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Westfield Stratford City East
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TOUR OF THE MONTH

Charles Dickens' London
Charles Dickens' London

ON THIS DAY IN LONDON

22nd February 2002 The Millenium Bridge was re-opened after a 5m de-wobbling redesign.

22nd February 1953 Comedy actor Nigel Planer, Young Ones, was born in Westminster, London.

22nd February 1940 Born today: Julian Chagrin, London, mime/actor (Golddiggers)

22nd February 1928 Born today: Bruce Forsyth, London England, comedian/TV host (Generation Game)

22nd February 1907 1st cabs with taxi meters begin operating in London

22nd February 1892 Lady Windermere's Fan by Oscar Wilde premieres at St James (London)

22nd February 1868 Celebrated magician David Devant born David Wighton in Holloway, London.

22nd February 1684 Born today: William Pulteney, London, statesman (Earl of Bath)

The Crosse Keys



The Crosse Keys

This is where Shakespeares troupe put plays on before the Globe.

Location: 9 Gracechurch Street, Bank, EC3V 0DR

Description: The current Crosse Keys, now a Wetherspoons, was rebuilt and opened on the site of an ancient coaching inn of the same name in 1851.

The story goes that during construction a girder gave way causing a portion of wall to collapse killing five workers.

The real fame of the Cross Keys Inn is that Elizabethan plays were performed in the courtyards here between 1576 - 1594. This was one of only four such venues at the time.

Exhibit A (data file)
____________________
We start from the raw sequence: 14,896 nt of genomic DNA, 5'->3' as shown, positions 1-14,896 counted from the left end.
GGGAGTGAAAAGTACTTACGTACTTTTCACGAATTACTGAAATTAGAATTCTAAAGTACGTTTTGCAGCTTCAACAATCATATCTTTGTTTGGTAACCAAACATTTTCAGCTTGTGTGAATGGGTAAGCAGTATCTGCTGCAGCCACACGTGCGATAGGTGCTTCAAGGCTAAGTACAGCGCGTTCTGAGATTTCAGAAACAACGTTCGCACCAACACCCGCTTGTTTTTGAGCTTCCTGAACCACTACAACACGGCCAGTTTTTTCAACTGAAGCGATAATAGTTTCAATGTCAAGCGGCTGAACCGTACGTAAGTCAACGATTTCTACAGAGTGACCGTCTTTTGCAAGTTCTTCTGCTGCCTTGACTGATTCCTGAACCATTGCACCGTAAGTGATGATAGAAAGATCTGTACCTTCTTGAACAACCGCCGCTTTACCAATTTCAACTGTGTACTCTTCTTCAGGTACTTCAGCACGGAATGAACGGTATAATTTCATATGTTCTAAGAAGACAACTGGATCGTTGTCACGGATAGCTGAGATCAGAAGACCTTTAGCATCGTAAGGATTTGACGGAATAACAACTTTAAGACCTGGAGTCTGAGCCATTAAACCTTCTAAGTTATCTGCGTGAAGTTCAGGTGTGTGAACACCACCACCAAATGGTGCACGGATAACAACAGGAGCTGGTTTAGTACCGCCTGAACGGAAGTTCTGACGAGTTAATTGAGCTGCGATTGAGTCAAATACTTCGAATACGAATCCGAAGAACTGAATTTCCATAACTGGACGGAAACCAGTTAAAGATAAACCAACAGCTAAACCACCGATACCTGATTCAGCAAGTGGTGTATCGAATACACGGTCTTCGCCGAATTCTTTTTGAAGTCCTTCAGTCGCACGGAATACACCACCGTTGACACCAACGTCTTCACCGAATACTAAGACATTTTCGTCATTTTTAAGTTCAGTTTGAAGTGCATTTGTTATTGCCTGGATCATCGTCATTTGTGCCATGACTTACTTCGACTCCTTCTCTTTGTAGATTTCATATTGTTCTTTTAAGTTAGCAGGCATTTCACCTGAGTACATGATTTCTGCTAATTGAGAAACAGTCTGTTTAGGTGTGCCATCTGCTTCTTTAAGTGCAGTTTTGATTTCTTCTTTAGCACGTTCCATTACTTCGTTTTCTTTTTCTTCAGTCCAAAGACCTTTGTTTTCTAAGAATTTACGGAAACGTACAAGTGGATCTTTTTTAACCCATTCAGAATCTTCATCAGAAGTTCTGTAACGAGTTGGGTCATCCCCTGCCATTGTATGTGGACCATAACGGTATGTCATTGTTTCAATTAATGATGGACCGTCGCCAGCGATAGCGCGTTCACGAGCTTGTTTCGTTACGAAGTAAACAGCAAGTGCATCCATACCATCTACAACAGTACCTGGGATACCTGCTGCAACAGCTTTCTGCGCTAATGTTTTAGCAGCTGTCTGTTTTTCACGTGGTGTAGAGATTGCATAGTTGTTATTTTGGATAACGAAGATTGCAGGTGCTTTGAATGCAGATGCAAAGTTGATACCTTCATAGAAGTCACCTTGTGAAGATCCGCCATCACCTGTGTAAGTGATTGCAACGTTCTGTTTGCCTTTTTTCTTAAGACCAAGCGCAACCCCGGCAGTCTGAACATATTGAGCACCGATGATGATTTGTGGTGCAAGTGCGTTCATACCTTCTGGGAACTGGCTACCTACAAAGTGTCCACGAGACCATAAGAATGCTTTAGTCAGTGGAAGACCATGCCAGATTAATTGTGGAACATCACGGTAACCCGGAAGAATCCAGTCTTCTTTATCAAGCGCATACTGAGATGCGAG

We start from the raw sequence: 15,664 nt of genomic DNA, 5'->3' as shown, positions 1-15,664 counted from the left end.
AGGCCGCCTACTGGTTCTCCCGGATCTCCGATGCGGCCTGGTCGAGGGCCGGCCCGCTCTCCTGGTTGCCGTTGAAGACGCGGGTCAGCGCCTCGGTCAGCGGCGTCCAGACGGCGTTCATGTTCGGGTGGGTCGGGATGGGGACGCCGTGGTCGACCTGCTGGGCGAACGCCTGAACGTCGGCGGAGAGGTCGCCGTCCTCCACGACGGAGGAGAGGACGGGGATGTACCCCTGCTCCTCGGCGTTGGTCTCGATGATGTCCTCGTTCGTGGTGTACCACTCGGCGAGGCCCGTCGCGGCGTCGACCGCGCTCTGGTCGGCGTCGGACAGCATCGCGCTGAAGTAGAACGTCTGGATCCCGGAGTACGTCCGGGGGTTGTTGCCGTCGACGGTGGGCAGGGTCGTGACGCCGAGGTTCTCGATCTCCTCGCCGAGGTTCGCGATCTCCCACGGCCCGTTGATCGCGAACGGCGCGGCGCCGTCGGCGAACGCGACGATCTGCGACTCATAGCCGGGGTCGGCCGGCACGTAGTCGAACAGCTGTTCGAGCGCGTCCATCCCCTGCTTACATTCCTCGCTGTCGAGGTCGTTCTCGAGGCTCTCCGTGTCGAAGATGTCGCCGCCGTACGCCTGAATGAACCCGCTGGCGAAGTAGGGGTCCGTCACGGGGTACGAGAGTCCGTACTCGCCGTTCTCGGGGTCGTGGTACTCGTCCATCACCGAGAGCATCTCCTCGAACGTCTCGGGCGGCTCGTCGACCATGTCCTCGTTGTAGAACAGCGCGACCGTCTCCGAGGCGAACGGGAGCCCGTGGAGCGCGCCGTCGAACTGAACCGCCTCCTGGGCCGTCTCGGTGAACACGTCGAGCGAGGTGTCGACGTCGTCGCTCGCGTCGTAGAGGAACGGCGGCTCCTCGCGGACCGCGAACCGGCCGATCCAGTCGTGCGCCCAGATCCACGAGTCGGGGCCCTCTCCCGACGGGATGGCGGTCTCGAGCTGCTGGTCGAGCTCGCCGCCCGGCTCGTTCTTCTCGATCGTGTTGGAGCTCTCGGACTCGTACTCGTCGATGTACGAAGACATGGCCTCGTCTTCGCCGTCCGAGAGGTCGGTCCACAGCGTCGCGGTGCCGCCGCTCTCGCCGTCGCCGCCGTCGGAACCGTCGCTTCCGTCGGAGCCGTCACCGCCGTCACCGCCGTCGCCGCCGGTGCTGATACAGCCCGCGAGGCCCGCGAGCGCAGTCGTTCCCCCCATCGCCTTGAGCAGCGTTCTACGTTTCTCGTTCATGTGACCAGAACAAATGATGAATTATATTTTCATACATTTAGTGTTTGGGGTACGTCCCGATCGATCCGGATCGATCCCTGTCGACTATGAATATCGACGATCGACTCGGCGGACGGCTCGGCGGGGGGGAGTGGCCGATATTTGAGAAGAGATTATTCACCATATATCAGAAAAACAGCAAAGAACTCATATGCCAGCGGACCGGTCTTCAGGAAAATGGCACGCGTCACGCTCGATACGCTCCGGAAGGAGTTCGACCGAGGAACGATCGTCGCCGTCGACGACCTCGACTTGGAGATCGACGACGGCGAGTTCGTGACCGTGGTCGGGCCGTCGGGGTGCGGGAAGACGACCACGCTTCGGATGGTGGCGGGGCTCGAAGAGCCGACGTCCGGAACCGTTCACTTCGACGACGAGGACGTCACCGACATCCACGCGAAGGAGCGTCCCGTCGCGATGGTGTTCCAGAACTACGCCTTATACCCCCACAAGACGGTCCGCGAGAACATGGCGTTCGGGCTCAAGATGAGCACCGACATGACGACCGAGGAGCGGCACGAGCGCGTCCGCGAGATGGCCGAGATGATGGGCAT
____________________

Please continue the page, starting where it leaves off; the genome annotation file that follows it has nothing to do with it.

William Shakespeare's acting troupe, the Chamberlain's Men, used the Cross Keys Inn theatre on a regular basis because of restrictions on play acting within the City. In 1574 the authorities began regulating theatres paving the way for pure theatre venues such as the Globe to replace Inn's as venues.

Theatrical entertainer William Bankes lived at the Cross Keys Inn on Gracechurch Street, where his act with his performing celebrity horse Maracco, performed regularly. A passage from Tarlton's Jests (1611) says:

The[re] was one Banks, in the time of Tarlton, who served the Erle of Essex, and had a horse of strange qualities, and being at the Crosse-keyes, in Gracious streete, getting mony with him, as he was mightily resorted to. Tarlton then, with his fellowes, playing at the Bel by, came into the Cross-keyes, amongst many people, to see fashions, which Banks perceiving, to make the people laugh, saies; seignior, to his horse, go fetch me the veryest foole in the company. The jade comes immediately, and with his mouth drawes Tarlton forth. Tarlton with merry words, said nothing but, God a mercy, horse. In the end Tarlton, seeing the people laugh so, was angry inwardly, and said: Sir, had I power of your horse as you have, I would doe more than that. What ere it be, said Banks, to please him, I will charge him to do it. Then, said Tarleton: charge him bring me the veriest whore-master in the company. The horse leades his master to him. Then God a mercy horse indeed, saies Tarlton, The people had much ado to keep peace; but Banks and Tarlton had like to have squar'd, and the horse by to give aime. But ever after it was a by word thorow London, God a mercy horse! and is so to this day.


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The Crosse Keys

This is where Shakespeares troupe put plays on before the Globe.


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